Nat's What I Reckon: the sweary, ranty YouTuber who's become an isolation cooking sensation

After a decade making videos, this metalhead comedian’s foray into food has won fans from Dave Grohl to Yael Stone

Looking every inch the metal drummer he is, Nat (no surname) is an unlikely Vera Lynn for our times. And yet, the Sydney comedian’s no-nonsense cookery segments are bringing comfort to the masses.

“What’s going on, Iso-Lords?” he says, introducing his latest clip, The Crowd Goes Mild Curry. “We’re back in the kitchen, saying no to jar sauce.”

Behind a sparkling-clean counter laden with fresh vegetables, spices and herbs stands Nat: black band T-shirt, hair halfway down his torso, arms and neck covered in tattoos. He walks us through the ingredients before getting stuck into the methodology.

“If you’ve got one of these cheeky bastards, use this. It’s called a microplane. I know it sounds like a small aircraft, but it’s just a pretentious name for a fine grater. If you don’t have one of these pratty things you can just use a normal grater, and if you don’t think you’ve got one of these, you’re wrong. You’ve got four of them and they’re buried behind the other three.”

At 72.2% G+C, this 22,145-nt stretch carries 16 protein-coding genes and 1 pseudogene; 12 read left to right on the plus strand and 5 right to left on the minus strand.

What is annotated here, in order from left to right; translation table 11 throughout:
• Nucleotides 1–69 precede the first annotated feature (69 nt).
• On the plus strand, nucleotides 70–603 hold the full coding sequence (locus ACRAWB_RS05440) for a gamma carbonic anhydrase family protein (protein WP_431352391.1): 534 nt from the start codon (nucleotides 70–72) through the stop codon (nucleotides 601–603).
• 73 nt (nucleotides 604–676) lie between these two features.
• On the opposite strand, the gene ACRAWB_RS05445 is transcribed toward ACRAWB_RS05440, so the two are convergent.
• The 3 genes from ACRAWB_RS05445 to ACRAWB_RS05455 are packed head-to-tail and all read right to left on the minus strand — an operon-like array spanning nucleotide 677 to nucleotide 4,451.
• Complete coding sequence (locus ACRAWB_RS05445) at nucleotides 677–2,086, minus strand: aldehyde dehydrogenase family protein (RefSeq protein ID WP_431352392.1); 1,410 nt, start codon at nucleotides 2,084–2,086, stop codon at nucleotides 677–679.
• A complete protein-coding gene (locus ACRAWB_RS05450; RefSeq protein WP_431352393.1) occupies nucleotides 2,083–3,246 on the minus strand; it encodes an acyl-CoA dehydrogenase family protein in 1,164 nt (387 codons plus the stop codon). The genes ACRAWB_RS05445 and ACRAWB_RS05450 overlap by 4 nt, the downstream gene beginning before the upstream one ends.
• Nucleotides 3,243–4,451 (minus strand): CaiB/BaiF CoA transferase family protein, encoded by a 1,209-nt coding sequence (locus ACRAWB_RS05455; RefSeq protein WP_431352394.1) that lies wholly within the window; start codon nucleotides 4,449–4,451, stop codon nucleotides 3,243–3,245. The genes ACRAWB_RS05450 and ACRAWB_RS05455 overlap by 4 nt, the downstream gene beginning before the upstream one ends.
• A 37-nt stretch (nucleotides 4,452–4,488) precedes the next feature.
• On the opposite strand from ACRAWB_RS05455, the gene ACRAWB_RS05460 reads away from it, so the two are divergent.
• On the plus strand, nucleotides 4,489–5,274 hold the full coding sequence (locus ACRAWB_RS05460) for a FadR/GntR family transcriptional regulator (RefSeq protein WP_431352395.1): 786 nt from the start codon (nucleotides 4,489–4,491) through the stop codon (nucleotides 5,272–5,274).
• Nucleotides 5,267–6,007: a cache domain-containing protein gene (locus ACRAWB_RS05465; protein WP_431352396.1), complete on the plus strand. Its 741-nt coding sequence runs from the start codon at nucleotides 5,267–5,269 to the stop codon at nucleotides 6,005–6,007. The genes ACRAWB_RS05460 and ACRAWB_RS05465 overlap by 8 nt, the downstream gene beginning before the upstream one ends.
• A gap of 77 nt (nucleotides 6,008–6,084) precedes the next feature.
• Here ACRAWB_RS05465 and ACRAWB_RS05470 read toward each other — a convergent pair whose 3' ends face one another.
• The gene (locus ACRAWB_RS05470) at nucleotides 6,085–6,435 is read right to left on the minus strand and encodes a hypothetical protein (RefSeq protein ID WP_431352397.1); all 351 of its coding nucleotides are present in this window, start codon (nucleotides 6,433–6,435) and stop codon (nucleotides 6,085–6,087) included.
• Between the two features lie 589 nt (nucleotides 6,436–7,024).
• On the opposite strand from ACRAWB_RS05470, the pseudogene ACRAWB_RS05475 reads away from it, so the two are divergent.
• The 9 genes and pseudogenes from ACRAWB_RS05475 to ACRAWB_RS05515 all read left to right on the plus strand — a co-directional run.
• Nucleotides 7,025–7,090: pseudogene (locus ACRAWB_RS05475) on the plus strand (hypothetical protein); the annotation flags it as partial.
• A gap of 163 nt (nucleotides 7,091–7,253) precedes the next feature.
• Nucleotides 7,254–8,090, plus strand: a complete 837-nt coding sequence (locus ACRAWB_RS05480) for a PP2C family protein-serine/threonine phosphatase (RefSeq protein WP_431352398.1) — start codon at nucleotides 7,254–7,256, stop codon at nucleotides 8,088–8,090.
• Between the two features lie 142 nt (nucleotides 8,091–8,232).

The Nat’s What I Reckon YouTube channel has been in operation for 10 years, with 85,000 subscribers to Nat’s ocker brand of social commentary, rife with wordplay and colourful metaphors. Now he’s taken off to an even wider audience with recipes that wage war on processed food, like his End of Days Bolognese. Each video has clocked up around 5m views so far, and won him fans in the Foo Fighters’ Dave Grohl, DJ Carl Cox and the actor Yael Stone.

Sitting in a cluttered Sydney office on a Skype call with Guardian Australia, Nat apologies for being ineloquent. He doesn’t mean the fact that his dialogue is always peppered with swearing and mumbling, but the fact he’s trying to be helpful while struggling with fatigue. He works full-time on the clips with his girlfriend – he edits and answers messages, she films and designs – and says he’s not sleeping much from fielding business inquiries.

“It’s just a fucking tidal wave at the moment,” he says, looking dazed. “It’s hard to remember anything.”

Nat got the idea to diversify into cooking segments after the lockdown cancellation of what would have been his first live comedy tour (“heartbreaking”), but his own health kick was also an impetus. In earlier material, he’d wander around trade shows and art happenings with a mic, a perplexed attitude and what looked like a well-tended beer gut.

“I’ve lost about 24 kilos,” he says. “I had one of my lungs removed a while ago and put on a bit of weight because I was pretty sick. Going to the gym wasn’t doing anything and the gut wasn’t helping my breathing, so I started looking into what food I was eating.”

What better time to turn that knowledge into a public service than during the panic-buying of jar sauce and packet soup? “There’s a fresh food section in the supermarket that hasn’t been touched and yet empty shelves of pasta sauce,” he says. “You’re fucking stuck at home – what are you doing? Eat better.”